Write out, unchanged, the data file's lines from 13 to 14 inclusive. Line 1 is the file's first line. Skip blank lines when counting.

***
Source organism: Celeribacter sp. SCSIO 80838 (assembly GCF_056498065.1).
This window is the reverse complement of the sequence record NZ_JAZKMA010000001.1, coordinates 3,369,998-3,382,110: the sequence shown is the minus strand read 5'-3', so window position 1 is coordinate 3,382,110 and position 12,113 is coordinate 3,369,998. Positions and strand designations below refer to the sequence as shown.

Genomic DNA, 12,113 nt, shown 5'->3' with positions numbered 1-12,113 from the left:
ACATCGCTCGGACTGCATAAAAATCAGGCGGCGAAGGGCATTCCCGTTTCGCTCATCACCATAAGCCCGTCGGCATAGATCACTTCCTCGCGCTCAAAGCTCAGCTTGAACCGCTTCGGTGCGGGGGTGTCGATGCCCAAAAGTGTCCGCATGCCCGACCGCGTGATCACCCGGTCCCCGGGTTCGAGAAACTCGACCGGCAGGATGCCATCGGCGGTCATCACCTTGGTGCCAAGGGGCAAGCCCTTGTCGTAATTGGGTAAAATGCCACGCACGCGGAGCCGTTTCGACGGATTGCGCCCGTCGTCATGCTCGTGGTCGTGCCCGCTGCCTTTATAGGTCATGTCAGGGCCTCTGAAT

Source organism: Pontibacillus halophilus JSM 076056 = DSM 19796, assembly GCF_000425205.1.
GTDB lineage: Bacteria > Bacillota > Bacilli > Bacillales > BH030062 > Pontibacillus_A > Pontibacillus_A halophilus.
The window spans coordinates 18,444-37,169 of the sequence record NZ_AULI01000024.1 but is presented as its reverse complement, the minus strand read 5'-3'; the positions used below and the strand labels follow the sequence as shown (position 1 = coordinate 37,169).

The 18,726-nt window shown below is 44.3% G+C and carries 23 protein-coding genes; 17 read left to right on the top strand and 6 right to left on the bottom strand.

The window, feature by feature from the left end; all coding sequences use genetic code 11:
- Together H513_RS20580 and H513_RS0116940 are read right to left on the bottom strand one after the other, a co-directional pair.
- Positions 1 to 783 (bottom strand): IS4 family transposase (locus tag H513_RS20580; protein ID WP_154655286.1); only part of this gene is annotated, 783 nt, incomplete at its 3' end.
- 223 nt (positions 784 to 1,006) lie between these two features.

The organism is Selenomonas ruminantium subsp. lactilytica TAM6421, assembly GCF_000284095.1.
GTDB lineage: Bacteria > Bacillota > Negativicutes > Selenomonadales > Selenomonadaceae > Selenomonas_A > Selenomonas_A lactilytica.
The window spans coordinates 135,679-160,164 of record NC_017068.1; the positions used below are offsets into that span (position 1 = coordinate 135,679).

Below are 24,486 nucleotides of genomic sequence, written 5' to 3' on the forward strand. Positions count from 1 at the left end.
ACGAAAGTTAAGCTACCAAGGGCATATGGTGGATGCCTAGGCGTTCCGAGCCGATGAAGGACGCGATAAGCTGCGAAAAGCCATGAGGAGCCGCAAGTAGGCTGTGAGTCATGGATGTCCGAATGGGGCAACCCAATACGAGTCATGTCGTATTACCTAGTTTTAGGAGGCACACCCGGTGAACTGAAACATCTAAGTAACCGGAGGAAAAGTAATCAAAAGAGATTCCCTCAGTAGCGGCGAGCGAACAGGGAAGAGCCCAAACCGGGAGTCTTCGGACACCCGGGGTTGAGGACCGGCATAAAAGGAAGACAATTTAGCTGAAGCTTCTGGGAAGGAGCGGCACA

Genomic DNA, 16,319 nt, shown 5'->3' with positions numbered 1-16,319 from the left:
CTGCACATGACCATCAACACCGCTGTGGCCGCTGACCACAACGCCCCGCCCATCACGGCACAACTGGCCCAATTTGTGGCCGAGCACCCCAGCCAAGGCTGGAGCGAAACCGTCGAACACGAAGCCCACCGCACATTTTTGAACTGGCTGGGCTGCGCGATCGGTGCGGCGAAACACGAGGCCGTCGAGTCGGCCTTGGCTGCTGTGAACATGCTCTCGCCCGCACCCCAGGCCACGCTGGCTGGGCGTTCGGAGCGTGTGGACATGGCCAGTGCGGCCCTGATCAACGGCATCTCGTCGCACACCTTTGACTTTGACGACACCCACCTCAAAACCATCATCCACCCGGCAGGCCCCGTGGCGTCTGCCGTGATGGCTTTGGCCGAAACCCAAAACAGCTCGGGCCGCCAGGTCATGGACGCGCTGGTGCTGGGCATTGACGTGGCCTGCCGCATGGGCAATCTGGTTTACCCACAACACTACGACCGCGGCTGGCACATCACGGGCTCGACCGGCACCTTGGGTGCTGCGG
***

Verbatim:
The organism is Selenomonas ruminantium subsp. lactilytica TAM6421, assembly GCF_000284095.1.
GTDB lineage: Bacteria > Bacillota > Negativicutes > Selenomonadales > Selenomonadaceae > Selenomonas_A > Selenomonas_A lactilytica.